Hi! Lindsay, thank you for inviting me to be part of this video. I really enjoyed the video and the nuanced take on a very difficult subject. I wanted to clarify one thing I've seen in comments: I don't think the video implied it, but just to be clear: The Fault in Our Stars is not, like, fanfic about a real person. I started writing The Fault in Our Stars many years before I even met Esther. My friendship with Esther definitely informed the story especially in thinking about Hazel and Van Houten, but Hazel is not Esther (Hazel isn't Gus, either, for that matter.) Esther's own story was published by her family in a brilliant book called This Star Won't Go Out, which I recommend. Anyway, I know that the author appearing in comments in a video about death of the author is too many layers of meta, but here we are in 2019. -John

    • Snarf McDreary

      Snarf McDreary

      15 दिन पहले

      I really dislike this idea of "death of the author". I am a reader; I have not created the books, I have not written the text, I merely consume them. I can have my own reading, yes; but without the author and his/her ideas, it would not have been written. The author is the single most important part about the text since, without the author, it would not be here, it would not exist. If I were to say that a text belongs to me, even though I do not have written it, would mean - to me - the highest form of narcissism and egocentrism. It always seemed to me like an idea of critics that wanted to feel more important than the actual producer of a work.

    • Salene Brom

      Salene Brom

      3 महीने पहले

      Blondie Wise 😲

    • Joseph Neira

      Joseph Neira

      3 महीने पहले

      "Author is dead" is just post-modern, relativistic bullsh*t. The author's intent should ALWAYS dominate every other intent, even if his/her intent is inferior to the fan's intent. Societies embrace of "Death of the Author" can be traced back to a bratty culture in which everyone wants their own worldview affirmed in everything they look at.

    • Blondie Wise

      Blondie Wise

      4 महीने पहले

      I was about to say how AART was in the back! Dftba

    • holaCarolina

      holaCarolina

      4 महीने पहले

      I read Looking for Alaska not knowing who John Green was. I didn't like it, and avoided your other book because I just didn't like how "sick" all of it felt. I found something really wrong with all that "become an adult so you can die" narrative and, at the time, I had quite a cynical attitude towards stories that romaticed being sick. My peers loved it and compared it to "A walk to remember". Out of curiosity I read snippets, but...I just couldn't. Then the movie came out and I couldn't bring myself to watch it. I was an adult by then, and it all felt too dreamlike. I found out who you (John) really are because I liked one of Hank's videos 🤷🏻‍♀️. So yeah...after listening to you on IN-top, I might give your books another chance. But not the movie, I'm not ready for that.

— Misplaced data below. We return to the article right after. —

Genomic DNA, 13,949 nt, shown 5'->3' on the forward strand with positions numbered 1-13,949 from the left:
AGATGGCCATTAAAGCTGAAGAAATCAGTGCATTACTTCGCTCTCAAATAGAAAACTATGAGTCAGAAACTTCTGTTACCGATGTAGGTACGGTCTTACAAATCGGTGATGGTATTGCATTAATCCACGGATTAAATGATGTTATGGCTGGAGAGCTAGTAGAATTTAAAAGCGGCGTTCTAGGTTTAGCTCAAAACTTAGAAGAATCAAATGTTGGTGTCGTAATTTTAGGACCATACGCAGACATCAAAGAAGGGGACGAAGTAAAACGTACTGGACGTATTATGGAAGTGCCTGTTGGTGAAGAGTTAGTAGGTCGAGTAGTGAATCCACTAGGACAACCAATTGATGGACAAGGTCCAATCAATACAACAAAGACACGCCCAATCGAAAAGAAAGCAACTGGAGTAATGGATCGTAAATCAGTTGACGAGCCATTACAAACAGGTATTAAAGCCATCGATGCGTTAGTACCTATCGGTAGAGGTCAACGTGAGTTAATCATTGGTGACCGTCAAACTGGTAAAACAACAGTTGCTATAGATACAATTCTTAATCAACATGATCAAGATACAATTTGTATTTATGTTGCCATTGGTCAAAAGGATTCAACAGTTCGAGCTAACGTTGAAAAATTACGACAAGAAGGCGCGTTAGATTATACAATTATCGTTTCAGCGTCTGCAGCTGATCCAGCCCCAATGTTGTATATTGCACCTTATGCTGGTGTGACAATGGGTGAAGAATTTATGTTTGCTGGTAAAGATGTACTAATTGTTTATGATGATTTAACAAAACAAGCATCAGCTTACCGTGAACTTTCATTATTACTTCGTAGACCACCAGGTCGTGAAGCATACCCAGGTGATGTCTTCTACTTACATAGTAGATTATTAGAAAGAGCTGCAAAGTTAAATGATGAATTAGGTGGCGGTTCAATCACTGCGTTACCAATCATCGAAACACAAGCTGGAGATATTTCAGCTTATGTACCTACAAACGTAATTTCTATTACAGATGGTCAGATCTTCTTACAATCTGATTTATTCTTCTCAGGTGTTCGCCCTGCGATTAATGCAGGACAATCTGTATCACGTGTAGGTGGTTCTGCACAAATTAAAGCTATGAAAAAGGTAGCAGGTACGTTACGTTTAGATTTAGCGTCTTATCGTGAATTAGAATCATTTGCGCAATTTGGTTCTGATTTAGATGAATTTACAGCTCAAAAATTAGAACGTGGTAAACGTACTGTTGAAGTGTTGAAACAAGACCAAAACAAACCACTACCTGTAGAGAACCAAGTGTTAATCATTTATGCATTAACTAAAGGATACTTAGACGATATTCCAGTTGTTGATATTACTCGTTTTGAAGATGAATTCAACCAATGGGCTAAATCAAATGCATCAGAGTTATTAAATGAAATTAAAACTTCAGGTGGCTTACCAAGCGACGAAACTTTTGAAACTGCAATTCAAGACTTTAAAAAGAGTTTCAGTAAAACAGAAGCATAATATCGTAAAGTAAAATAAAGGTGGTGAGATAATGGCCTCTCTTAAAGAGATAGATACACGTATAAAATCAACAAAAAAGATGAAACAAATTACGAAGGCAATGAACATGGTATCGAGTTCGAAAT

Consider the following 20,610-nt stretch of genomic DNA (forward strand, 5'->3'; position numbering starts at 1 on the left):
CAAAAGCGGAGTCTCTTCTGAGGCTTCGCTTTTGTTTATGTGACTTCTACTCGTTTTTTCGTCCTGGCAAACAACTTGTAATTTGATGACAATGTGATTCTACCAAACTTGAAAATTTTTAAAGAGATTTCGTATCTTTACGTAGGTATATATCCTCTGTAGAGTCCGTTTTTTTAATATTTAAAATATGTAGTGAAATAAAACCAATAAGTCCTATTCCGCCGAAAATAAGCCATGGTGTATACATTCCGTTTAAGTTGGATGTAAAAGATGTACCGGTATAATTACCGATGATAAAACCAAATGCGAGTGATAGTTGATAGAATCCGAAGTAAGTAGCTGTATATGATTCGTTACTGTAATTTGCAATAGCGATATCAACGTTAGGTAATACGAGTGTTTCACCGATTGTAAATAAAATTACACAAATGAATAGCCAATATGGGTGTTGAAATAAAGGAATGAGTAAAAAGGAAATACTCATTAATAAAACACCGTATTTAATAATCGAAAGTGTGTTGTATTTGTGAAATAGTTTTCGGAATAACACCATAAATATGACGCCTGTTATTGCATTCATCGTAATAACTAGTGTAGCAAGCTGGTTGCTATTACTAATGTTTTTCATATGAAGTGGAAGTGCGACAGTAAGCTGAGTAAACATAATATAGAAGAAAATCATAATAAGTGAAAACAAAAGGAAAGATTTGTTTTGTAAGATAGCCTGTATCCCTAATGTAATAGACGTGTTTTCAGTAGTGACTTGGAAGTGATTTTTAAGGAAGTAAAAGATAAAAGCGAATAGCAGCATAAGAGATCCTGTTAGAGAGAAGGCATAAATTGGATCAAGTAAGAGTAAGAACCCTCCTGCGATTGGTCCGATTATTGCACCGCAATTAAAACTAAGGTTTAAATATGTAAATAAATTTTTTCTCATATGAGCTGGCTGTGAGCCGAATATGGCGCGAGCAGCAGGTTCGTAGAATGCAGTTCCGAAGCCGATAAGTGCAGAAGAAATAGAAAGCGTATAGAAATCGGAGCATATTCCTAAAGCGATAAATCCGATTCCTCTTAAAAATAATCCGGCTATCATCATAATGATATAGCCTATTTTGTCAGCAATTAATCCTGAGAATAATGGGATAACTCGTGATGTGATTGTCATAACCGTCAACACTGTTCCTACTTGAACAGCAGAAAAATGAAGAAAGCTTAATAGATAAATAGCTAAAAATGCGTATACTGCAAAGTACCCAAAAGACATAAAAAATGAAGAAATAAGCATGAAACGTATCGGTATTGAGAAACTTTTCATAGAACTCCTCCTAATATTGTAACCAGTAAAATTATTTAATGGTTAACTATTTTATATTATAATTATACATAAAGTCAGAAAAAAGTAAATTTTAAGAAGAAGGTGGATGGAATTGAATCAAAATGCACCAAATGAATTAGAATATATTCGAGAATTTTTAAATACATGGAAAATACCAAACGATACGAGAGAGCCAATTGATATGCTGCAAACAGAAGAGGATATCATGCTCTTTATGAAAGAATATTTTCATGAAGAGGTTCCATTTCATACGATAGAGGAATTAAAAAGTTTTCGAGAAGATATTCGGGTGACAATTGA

• Rose Okello

    Rose Okello

    11 घंटे पहले

    To reveal art and conceal the artist is art’s aim - Oscar Wilde

  • Not Sure who's on first

    Not Sure who's on first

    22 घंटे पहले

    Jk Rowling: if you need to explain your intent outside the text then you obviously failed as an artist (assuming you are being sincere) that applies to everything (or most things) paratextual. I agree however that you can't fully divorce paratext or your knowledge, understanding, impression or even opinion of an author from the text. I certainly don't begrudge john's desire/choice to be somewhat public (fulfilling for him) nor Salinger for being reclusive. You do you boo. I think they both understand/understood that will influence people's experience and interpretation of their work. Even avoiding public exposure creates a mystique of reclusiveness; hiding your person from the world ironically creates a persona in people's minds. There's no escaping it. So authors should feel free to live and discuss whatever they want openly or to avoid that. But commenting on the meaning of your own work? Am I being old fashioned? I was taught in college that's why you workshop writing. The final product should come as close as possible to communicating what you want to communicate, regardless of how you define that - thematically, socially, emotionally - or how decided or ambiguous/ambivalent you want to be in that. Yeah, I am old fashioned. Any writer has goals whether to communicate ideas, pose questions, make people think, feel or laugh or even confuse or irritate people at times. Just like a joke, if you have to explain it afterwards you failed.